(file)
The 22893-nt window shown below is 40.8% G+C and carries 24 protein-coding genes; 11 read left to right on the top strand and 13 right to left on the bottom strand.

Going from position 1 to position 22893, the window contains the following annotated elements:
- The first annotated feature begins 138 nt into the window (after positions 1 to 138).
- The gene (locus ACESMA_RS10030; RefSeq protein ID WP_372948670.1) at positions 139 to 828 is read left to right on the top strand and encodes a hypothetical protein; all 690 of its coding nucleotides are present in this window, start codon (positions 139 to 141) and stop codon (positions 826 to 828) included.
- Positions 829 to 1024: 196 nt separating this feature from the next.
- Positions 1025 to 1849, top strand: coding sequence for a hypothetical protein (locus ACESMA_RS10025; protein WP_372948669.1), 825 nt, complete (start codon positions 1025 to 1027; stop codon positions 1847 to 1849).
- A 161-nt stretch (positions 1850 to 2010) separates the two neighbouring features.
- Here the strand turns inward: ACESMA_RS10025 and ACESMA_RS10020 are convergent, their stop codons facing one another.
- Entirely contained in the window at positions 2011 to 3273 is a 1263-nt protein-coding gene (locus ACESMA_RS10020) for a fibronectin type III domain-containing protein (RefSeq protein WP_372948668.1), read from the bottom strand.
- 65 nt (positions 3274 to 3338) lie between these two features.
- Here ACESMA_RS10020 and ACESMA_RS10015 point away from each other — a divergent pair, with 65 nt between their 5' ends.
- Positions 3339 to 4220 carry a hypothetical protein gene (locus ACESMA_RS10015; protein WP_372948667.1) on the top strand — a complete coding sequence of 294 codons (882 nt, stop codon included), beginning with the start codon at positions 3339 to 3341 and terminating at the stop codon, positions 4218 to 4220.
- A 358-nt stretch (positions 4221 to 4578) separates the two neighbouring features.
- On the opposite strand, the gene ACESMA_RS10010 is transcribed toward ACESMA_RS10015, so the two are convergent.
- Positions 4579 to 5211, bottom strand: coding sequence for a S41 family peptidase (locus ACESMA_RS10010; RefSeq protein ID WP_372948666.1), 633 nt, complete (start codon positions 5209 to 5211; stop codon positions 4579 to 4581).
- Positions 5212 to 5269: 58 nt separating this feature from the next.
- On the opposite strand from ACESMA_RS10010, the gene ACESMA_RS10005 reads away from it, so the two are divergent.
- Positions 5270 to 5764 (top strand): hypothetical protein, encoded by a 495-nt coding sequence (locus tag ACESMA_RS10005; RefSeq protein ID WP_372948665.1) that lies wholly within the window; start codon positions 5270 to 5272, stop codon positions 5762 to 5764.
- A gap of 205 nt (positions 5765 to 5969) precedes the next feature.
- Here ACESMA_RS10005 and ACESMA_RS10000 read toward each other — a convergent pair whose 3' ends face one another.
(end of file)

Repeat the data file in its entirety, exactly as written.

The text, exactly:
The 22893-nt window shown below is 40.8% G+C and carries 24 protein-coding genes; 11 read left to right on the top strand and 13 right to left on the bottom strand.

Going from position 1 to position 22893, the window contains the following annotated elements:
- The first annotated feature begins 138 nt into the window (after positions 1 to 138).
- The gene (locus ACESMA_RS10030; RefSeq protein ID WP_372948670.1) at positions 139 to 828 is read left to right on the top strand and encodes a hypothetical protein; all 690 of its coding nucleotides are present in this window, start codon (positions 139 to 141) and stop codon (positions 826 to 828) included.
- Positions 829 to 1024: 196 nt separating this feature from the next.
- Positions 1025 to 1849, top strand: coding sequence for a hypothetical protein (locus ACESMA_RS10025; protein WP_372948669.1), 825 nt, complete (start codon positions 1025 to 1027; stop codon positions 1847 to 1849).
- A 161-nt stretch (positions 1850 to 2010) separates the two neighbouring features.
- Here the strand turns inward: ACESMA_RS10025 and ACESMA_RS10020 are convergent, their stop codons facing one another.
- Entirely contained in the window at positions 2011 to 3273 is a 1263-nt protein-coding gene (locus ACESMA_RS10020) for a fibronectin type III domain-containing protein (RefSeq protein WP_372948668.1), read from the bottom strand.
- 65 nt (positions 3274 to 3338) lie between these two features.
- Here ACESMA_RS10020 and ACESMA_RS10015 point away from each other — a divergent pair, with 65 nt between their 5' ends.
- Positions 3339 to 4220 carry a hypothetical protein gene (locus ACESMA_RS10015; protein WP_372948667.1) on the top strand — a complete coding sequence of 294 codons (882 nt, stop codon included), beginning with the start codon at positions 3339 to 3341 and terminating at the stop codon, positions 4218 to 4220.
- A 358-nt stretch (positions 4221 to 4578) separates the two neighbouring features.
- On the opposite strand, the gene ACESMA_RS10010 is transcribed toward ACESMA_RS10015, so the two are convergent.
- Positions 4579 to 5211, bottom strand: coding sequence for a S41 family peptidase (locus ACESMA_RS10010; RefSeq protein ID WP_372948666.1), 633 nt, complete (start codon positions 5209 to 5211; stop codon positions 4579 to 4581).
- Positions 5212 to 5269: 58 nt separating this feature from the next.
- On the opposite strand from ACESMA_RS10010, the gene ACESMA_RS10005 reads away from it, so the two are divergent.
- Positions 5270 to 5764 (top strand): hypothetical protein, encoded by a 495-nt coding sequence (locus tag ACESMA_RS10005; RefSeq protein ID WP_372948665.1) that lies wholly within the window; start codon positions 5270 to 5272, stop codon positions 5762 to 5764.
- A gap of 205 nt (positions 5765 to 5969) precedes the next feature.
- Here ACESMA_RS10005 and ACESMA_RS10000 read toward each other — a convergent pair whose 3' ends face one another.